The game will consist of nine central dungeons, located in broadly random positions around the world map. Three of them will be “easy”, three reasonably tricky, and three very, very challenging. As long-time readers of this blog will know, Ultima Ratio Regum is not just intended to be a game which is difficult in a game-mechanics sense like other roguelikes – which require you to understand the game’s systems, think tactically about your choices, and balance large numbers of different factors – but also a game that will require the player to think hard about puzzles, riddles, cryptographic languages, and a number of other delicious secrets I’m not going to share yet. Although permadeath, each game is likely to last longer than a game of traditional dungeon-crawling roguelikes, and a significant portion of the game is coming to understand the world intellectually, not just learning how to defeat it mechanically. Much of the world building is important in this regard – noble family mottos might contain clues, for example, whilst city districts might harbour cults that can help you with particular dungeons or distant cities might contain trade routes that help you easily move between them.

The game plan roughly divides into four blocks as shown below. The first block which we’re a good 50%+ through now is the world-building block. This block is coming first because as I’ve developed the game it has become clear it needs to be done in this order. How can NPCs spawn in dungeons without a civ for them to belong to? How can there be any use to money and loot if there’s nobody to trade with? How can you survive for any length of time without people to buy healing items from? Not to mention the fact that a number of the plot details of the world need there to be civilizations in existence that can be affected by your actions in the nine central dungeons. Something I’m going to be announcing later in the year (think around May/June time) once I’ve finished my doctorate might mean Block 1 might be finished in the space of just a year rather than at the current pace (part-timing is tricky), but Block 1 is going to be the priority until the main five points highlighted below are finished. Once “the world” is in place, I’ll then be moving onto Block 2, containing the three easiest dungeons, and also the end-game dungeon. The game will therefore be winnable upon the completion of Block 2. Blocks 3 and 4 are for those of us who like going after our 15 Runes in DCSS, the toughest endings in ADOM and the conducts in Nethack.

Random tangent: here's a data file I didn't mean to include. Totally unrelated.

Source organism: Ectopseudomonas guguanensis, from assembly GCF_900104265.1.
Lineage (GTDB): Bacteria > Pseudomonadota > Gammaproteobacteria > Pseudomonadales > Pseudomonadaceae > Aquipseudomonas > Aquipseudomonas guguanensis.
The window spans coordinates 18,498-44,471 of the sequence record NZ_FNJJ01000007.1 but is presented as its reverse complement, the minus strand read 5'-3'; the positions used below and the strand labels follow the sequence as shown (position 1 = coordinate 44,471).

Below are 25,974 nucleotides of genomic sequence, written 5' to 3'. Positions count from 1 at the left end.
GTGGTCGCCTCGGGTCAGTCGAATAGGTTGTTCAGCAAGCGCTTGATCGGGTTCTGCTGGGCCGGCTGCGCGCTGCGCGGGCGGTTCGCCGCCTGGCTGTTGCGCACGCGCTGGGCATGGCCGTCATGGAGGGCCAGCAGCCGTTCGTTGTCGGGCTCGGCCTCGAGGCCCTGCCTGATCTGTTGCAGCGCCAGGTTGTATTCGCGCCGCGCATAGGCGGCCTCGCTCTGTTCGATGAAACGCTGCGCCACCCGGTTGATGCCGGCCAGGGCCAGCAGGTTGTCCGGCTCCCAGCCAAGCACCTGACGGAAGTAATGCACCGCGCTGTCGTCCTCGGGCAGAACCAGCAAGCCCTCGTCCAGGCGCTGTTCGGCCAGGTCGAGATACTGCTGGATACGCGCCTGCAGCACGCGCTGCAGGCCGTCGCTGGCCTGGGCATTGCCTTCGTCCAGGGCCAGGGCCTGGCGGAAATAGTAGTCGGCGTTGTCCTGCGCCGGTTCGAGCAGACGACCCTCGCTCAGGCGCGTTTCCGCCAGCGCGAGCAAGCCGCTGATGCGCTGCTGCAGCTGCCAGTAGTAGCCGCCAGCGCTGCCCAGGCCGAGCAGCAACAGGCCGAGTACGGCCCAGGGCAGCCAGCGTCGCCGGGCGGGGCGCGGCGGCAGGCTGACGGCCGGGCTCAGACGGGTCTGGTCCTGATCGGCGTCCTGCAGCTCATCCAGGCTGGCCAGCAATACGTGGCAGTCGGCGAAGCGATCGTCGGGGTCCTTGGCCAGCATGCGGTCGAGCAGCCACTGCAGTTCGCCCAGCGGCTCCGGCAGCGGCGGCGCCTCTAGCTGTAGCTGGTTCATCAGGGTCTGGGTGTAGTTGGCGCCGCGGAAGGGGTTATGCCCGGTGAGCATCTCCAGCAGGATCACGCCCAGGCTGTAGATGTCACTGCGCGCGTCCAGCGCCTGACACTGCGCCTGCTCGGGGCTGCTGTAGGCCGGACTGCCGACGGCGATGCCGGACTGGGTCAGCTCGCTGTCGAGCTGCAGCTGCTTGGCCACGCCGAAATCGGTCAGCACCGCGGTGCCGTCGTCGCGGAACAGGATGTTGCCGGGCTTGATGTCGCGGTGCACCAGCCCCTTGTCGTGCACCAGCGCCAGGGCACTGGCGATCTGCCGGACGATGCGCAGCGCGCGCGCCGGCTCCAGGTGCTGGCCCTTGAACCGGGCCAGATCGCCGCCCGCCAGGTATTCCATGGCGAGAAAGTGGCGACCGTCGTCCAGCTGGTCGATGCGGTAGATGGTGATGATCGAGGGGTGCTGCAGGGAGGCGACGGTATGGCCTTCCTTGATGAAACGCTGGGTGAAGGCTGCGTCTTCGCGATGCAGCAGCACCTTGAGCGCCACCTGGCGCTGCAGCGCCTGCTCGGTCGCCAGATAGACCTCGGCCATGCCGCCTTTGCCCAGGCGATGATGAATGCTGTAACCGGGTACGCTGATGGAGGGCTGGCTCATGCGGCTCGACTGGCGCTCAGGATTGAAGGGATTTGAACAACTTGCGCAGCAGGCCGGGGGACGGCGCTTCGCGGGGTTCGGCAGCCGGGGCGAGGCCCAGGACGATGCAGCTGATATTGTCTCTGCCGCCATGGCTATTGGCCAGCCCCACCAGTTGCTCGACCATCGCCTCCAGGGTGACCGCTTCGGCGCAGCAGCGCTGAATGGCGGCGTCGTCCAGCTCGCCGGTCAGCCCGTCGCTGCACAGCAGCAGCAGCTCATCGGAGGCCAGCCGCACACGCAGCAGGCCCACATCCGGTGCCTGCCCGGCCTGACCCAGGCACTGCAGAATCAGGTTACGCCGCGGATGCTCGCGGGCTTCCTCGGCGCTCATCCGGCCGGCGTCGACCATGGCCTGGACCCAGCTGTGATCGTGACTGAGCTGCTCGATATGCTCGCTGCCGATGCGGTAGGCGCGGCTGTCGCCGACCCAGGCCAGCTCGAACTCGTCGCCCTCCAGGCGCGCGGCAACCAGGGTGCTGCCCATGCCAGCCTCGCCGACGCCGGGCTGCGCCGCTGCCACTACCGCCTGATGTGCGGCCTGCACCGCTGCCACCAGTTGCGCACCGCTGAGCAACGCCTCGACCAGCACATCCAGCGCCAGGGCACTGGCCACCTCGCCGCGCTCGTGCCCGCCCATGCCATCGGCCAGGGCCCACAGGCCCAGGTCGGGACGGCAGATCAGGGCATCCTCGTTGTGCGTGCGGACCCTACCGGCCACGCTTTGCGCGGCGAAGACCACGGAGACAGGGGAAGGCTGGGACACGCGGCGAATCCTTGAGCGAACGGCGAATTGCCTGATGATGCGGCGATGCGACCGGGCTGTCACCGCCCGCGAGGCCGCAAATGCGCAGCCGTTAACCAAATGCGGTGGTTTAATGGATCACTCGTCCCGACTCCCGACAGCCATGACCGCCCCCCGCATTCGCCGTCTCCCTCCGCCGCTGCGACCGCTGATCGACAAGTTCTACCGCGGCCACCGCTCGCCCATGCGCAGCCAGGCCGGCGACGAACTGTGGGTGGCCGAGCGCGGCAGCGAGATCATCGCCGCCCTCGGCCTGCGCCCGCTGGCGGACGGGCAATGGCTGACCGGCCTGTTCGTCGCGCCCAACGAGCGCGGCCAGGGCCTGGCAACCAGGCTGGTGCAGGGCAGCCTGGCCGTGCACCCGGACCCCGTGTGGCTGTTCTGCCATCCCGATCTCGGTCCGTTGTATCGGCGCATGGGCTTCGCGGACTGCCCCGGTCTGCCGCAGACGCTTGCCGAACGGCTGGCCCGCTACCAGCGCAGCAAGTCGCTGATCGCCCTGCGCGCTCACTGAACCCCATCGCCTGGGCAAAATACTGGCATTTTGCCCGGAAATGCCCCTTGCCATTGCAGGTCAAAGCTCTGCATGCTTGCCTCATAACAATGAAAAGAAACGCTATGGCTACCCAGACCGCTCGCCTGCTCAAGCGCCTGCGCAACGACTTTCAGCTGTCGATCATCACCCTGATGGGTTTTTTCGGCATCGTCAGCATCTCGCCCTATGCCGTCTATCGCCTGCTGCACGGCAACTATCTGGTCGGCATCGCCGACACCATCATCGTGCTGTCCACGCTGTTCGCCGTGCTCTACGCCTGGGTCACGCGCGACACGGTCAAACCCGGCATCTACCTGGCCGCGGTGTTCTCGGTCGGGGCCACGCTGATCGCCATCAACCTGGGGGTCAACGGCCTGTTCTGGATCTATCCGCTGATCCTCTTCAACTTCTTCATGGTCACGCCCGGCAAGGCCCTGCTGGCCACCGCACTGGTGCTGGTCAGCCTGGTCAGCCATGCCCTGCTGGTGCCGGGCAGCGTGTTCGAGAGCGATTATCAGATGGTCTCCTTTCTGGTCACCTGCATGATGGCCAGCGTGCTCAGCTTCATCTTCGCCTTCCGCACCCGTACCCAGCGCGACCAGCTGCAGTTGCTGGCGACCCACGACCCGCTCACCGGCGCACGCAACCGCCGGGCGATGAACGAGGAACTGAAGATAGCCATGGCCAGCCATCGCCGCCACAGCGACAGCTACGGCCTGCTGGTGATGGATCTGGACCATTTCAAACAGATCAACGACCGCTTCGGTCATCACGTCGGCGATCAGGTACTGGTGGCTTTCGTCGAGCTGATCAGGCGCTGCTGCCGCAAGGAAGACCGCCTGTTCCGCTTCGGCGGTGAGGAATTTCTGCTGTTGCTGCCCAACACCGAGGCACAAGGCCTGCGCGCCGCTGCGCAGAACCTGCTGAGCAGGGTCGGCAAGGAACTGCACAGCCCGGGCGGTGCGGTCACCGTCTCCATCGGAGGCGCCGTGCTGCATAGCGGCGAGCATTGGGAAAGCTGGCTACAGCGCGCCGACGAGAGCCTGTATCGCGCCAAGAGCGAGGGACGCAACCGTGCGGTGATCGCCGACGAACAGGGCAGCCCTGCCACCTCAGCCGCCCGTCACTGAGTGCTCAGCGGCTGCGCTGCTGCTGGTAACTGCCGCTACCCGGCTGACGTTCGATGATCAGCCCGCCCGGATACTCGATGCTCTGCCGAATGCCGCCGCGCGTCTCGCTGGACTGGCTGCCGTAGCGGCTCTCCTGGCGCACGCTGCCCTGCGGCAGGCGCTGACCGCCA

Block 1: World-Building

- Town/Village/City Building Interiors
- NPCs, Schedules, Occupations, Conversations.
- Trade, Markets, Shops, Coinage, Mountain/Sea Travel
- Weapons, Armour, Shields, Ammunition, etc
- Combat mechanics, Move Sets, Skills, Stamina.

Block 2: The Early Game

- Dungeon 1, Ziggurats (three small structures, tropics, traps, riddle puzzles)
- Dungeon 2, (one large structure)
- Dungeon 3, Saal’s Cage (one large location)
- End-Game Dungeon

Block 3: The Mid Game

- Dungeon 4, (three small structures)
- Dungeon 5, The Garden of Forking Paths, (one large location)
- Dungeon 6, (one large structure)

Block 4: The End Game

- Dungeon 7, (three small structures)
- Dungeon 8, The Cog of the World (one large location)
- Dungeon 9, (one large structure)